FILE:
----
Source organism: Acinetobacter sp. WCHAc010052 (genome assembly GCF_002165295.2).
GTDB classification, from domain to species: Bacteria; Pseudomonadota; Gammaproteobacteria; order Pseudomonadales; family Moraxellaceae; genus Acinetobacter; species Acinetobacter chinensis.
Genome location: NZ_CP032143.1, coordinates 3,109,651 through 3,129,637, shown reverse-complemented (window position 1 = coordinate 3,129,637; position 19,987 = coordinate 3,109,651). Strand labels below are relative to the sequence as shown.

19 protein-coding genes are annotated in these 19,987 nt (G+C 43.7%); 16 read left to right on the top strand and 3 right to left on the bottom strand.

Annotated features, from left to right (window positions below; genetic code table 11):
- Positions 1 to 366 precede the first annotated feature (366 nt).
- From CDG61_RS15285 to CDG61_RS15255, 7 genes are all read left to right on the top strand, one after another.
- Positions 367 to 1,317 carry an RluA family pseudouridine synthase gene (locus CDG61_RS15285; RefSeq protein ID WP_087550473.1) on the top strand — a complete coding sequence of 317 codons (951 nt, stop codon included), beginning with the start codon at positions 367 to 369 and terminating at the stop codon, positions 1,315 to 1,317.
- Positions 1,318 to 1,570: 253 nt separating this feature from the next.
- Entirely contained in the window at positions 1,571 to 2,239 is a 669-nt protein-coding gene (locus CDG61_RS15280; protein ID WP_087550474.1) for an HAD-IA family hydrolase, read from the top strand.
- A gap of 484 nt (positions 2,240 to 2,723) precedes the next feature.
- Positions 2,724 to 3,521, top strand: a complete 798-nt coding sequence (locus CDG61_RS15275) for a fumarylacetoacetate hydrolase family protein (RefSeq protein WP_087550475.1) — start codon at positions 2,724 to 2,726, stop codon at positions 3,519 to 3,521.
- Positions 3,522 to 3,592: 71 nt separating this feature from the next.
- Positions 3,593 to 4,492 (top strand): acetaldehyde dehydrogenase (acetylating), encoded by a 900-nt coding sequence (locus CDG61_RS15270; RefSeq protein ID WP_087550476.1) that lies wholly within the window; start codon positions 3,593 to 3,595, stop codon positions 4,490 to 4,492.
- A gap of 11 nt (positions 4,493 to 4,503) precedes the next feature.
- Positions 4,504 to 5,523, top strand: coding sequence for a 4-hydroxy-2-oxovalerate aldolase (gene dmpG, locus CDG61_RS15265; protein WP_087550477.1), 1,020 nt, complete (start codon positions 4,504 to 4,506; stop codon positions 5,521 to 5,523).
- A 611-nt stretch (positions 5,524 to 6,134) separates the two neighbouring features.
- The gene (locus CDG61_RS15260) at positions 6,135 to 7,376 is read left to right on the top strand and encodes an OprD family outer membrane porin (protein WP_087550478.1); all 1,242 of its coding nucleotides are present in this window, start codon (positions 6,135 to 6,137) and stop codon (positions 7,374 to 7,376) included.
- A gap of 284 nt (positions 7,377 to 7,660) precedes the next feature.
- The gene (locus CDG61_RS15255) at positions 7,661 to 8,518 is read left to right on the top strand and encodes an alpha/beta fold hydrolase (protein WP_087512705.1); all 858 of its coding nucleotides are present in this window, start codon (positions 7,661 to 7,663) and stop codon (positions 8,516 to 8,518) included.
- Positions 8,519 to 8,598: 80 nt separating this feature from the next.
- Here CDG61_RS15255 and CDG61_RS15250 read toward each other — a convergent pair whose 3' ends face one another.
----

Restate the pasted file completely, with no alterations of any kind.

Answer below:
Source organism: Acinetobacter sp. WCHAc010052 (genome assembly GCF_002165295.2).
GTDB classification, from domain to species: Bacteria; Pseudomonadota; Gammaproteobacteria; order Pseudomonadales; family Moraxellaceae; genus Acinetobacter; species Acinetobacter chinensis.
Genome location: NZ_CP032143.1, coordinates 3,109,651 through 3,129,637, shown reverse-complemented (window position 1 = coordinate 3,129,637; position 19,987 = coordinate 3,109,651). Strand labels below are relative to the sequence as shown.

19 protein-coding genes are annotated in these 19,987 nt (G+C 43.7%); 16 read left to right on the top strand and 3 right to left on the bottom strand.

Annotated features, from left to right (window positions below; genetic code table 11):
- Positions 1 to 366 precede the first annotated feature (366 nt).
- From CDG61_RS15285 to CDG61_RS15255, 7 genes are all read left to right on the top strand, one after another.
- Positions 367 to 1,317 carry an RluA family pseudouridine synthase gene (locus CDG61_RS15285; RefSeq protein ID WP_087550473.1) on the top strand — a complete coding sequence of 317 codons (951 nt, stop codon included), beginning with the start codon at positions 367 to 369 and terminating at the stop codon, positions 1,315 to 1,317.
- Positions 1,318 to 1,570: 253 nt separating this feature from the next.
- Entirely contained in the window at positions 1,571 to 2,239 is a 669-nt protein-coding gene (locus CDG61_RS15280; protein ID WP_087550474.1) for an HAD-IA family hydrolase, read from the top strand.
- A gap of 484 nt (positions 2,240 to 2,723) precedes the next feature.
- Positions 2,724 to 3,521, top strand: a complete 798-nt coding sequence (locus CDG61_RS15275) for a fumarylacetoacetate hydrolase family protein (RefSeq protein WP_087550475.1) — start codon at positions 2,724 to 2,726, stop codon at positions 3,519 to 3,521.
- Positions 3,522 to 3,592: 71 nt separating this feature from the next.
- Positions 3,593 to 4,492 (top strand): acetaldehyde dehydrogenase (acetylating), encoded by a 900-nt coding sequence (locus CDG61_RS15270; RefSeq protein ID WP_087550476.1) that lies wholly within the window; start codon positions 3,593 to 3,595, stop codon positions 4,490 to 4,492.
- A gap of 11 nt (positions 4,493 to 4,503) precedes the next feature.
- Positions 4,504 to 5,523, top strand: coding sequence for a 4-hydroxy-2-oxovalerate aldolase (gene dmpG, locus CDG61_RS15265; protein WP_087550477.1), 1,020 nt, complete (start codon positions 4,504 to 4,506; stop codon positions 5,521 to 5,523).
- A 611-nt stretch (positions 5,524 to 6,134) separates the two neighbouring features.
- The gene (locus CDG61_RS15260) at positions 6,135 to 7,376 is read left to right on the top strand and encodes an OprD family outer membrane porin (protein WP_087550478.1); all 1,242 of its coding nucleotides are present in this window, start codon (positions 6,135 to 6,137) and stop codon (positions 7,374 to 7,376) included.
- A gap of 284 nt (positions 7,377 to 7,660) precedes the next feature.
- The gene (locus CDG61_RS15255) at positions 7,661 to 8,518 is read left to right on the top strand and encodes an alpha/beta fold hydrolase (protein WP_087512705.1); all 858 of its coding nucleotides are present in this window, start codon (positions 7,661 to 7,663) and stop codon (positions 8,516 to 8,518) included.
- Positions 8,519 to 8,598: 80 nt separating this feature from the next.
- Here CDG61_RS15255 and CDG61_RS15250 read toward each other — a convergent pair whose 3' ends face one another.